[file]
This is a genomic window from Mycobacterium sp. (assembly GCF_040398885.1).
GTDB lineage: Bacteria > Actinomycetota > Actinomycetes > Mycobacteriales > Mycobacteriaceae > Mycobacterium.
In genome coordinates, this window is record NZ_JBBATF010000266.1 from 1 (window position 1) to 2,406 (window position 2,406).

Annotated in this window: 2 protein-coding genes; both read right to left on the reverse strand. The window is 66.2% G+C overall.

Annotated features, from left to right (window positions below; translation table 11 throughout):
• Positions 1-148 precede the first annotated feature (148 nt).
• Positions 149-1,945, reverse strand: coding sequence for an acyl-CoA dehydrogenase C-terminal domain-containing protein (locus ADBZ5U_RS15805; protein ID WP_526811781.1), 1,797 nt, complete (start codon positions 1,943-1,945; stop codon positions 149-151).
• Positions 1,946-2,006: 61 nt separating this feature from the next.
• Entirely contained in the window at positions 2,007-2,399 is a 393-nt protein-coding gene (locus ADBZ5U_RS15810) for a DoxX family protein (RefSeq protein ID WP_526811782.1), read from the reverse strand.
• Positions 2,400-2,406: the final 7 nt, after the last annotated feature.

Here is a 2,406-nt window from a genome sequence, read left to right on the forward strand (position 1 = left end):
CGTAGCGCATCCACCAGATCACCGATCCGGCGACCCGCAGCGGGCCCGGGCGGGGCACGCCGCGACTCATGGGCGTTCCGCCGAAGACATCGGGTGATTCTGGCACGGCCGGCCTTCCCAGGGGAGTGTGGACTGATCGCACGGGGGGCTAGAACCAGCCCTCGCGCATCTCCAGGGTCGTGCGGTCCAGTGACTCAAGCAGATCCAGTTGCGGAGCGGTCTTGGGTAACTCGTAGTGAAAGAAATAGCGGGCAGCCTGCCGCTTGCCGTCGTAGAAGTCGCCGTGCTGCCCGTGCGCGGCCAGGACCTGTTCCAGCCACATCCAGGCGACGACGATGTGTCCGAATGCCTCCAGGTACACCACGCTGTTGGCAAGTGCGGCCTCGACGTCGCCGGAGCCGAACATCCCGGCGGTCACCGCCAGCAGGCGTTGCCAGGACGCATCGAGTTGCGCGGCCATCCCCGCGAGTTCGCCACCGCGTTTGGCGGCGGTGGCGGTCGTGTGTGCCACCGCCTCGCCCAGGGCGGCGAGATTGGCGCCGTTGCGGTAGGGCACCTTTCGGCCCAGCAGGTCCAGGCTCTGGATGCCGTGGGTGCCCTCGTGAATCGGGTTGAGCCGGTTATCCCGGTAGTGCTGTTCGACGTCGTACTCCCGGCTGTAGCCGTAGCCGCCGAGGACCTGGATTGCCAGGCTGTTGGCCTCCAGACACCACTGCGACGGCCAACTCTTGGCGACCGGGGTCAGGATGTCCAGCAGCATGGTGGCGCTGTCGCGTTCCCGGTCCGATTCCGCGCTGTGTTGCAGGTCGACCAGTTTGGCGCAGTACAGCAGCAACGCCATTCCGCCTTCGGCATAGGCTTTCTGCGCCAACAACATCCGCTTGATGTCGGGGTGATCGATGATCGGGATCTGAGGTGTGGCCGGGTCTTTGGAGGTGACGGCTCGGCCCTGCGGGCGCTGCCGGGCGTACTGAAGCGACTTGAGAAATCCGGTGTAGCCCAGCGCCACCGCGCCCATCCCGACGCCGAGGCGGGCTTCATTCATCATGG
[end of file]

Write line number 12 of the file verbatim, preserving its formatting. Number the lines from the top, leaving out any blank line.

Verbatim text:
CGTAGCGCATCCACCAGATCACCGATCCGGCGACCCGCAGCGGGCCCGGGCGGGGCACGCCGCGACTCATGGGCGTTCCGCCGAAGACATCGGGTGATTCTGGCACGGCCGGCCTTCCCAGGGGAGTGTGGACTGATCGCACGGGGGGCTAGAACCAGCCCTCGCGCATCTCCAGGGTCGTGCGGTCCAGTGACTCAAGCAGATCCAGTTGCGGAGCGGTCTTGGGTAACTCGTAGTGAAAGAAATAGCGGGCAGCCTGCCGCTTGCCGTCGTAGAAGTCGCCGTGCTGCCCGTGCGCGGCCAGGACCTGTTCCAGCCACATCCAGGCGACGACGATGTGTCCGAATGCCTCCAGGTACACCACGCTGTTGGCAAGTGCGGCCTCGACGTCGCCGGAGCCGAACATCCCGGCGGTCACCGCCAGCAGGCGTTGCCAGGACGCATCGAGTTGCGCGGCCATCCCCGCGAGTTCGCCACCGCGTTTGGCGGCGGTGGCGGTCGTGTGTGCCACCGCCTCGCCCAGGGCGGCGAGATTGGCGCCGTTGCGGTAGGGCACCTTTCGGCCCAGCAGGTCCAGGCTCTGGATGCCGTGGGTGCCCTCGTGAATCGGGTTGAGCCGGTTATCCCGGTAGTGCTGTTCGACGTCGTACTCCCGGCTGTAGCCGTAGCCGCCGAGGACCTGGATTGCCAGGCTGTTGGCCTCCAGACACCACTGCGACGGCCAACTCTTGGCGACCGGGGTCAGGATGTCCAGCAGCATGGTGGCGCTGTCGCGTTCCCGGTCCGATTCCGCGCTGTGTTGCAGGTCGACCAGTTTGGCGCAGTACAGCAGCAACGCCATTCCGCCTTCGGCATAGGCTTTCTGCGCCAACAACATCCGCTTGATGTCGGGGTGATCGATGATCGGGATCTGAGGTGTGGCCGGGTCTTTGGAGGTGACGGCTCGGCCCTGCGGGCGCTGCCGGGCGTACTGAAGCGACTTGAGAAATCCGGTGTAGCCCAGCGCCACCGCGCCCATCCCGACGCCGAGGCGGGCTTCATTCATCATGG